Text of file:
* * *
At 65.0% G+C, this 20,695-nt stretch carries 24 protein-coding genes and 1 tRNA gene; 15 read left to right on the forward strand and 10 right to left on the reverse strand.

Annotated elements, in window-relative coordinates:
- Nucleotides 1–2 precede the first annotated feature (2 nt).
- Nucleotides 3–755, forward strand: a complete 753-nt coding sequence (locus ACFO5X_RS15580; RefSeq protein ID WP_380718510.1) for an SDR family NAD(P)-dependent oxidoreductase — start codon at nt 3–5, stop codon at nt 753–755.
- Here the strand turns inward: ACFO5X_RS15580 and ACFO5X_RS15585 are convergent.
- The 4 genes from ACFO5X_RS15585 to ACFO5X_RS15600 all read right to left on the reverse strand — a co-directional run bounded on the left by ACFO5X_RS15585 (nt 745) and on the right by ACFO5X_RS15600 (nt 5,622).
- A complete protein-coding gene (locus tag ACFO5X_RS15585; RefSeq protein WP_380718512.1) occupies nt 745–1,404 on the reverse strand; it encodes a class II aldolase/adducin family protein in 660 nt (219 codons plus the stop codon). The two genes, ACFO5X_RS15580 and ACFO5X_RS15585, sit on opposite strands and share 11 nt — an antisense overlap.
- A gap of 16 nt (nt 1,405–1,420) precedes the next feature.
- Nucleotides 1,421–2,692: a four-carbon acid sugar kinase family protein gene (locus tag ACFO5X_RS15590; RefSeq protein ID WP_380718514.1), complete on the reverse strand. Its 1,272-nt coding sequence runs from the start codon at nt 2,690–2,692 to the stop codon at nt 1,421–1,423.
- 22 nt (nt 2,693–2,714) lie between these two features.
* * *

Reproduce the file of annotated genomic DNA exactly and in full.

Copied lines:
At 65.0% G+C, this 20,695-nt stretch carries 24 protein-coding genes and 1 tRNA gene; 15 read left to right on the forward strand and 10 right to left on the reverse strand.

Annotated elements, in window-relative coordinates:
- Nucleotides 1–2 precede the first annotated feature (2 nt).
- Nucleotides 3–755, forward strand: a complete 753-nt coding sequence (locus ACFO5X_RS15580; RefSeq protein ID WP_380718510.1) for an SDR family NAD(P)-dependent oxidoreductase — start codon at nt 3–5, stop codon at nt 753–755.
- Here the strand turns inward: ACFO5X_RS15580 and ACFO5X_RS15585 are convergent.
- The 4 genes from ACFO5X_RS15585 to ACFO5X_RS15600 all read right to left on the reverse strand — a co-directional run bounded on the left by ACFO5X_RS15585 (nt 745) and on the right by ACFO5X_RS15600 (nt 5,622).
- A complete protein-coding gene (locus tag ACFO5X_RS15585; RefSeq protein WP_380718512.1) occupies nt 745–1,404 on the reverse strand; it encodes a class II aldolase/adducin family protein in 660 nt (219 codons plus the stop codon). The two genes, ACFO5X_RS15580 and ACFO5X_RS15585, sit on opposite strands and share 11 nt — an antisense overlap.
- A gap of 16 nt (nt 1,405–1,420) precedes the next feature.
- Nucleotides 1,421–2,692: a four-carbon acid sugar kinase family protein gene (locus tag ACFO5X_RS15590; RefSeq protein ID WP_380718514.1), complete on the reverse strand. Its 1,272-nt coding sequence runs from the start codon at nt 2,690–2,692 to the stop codon at nt 1,421–1,423.
- 22 nt (nt 2,693–2,714) lie between these two features.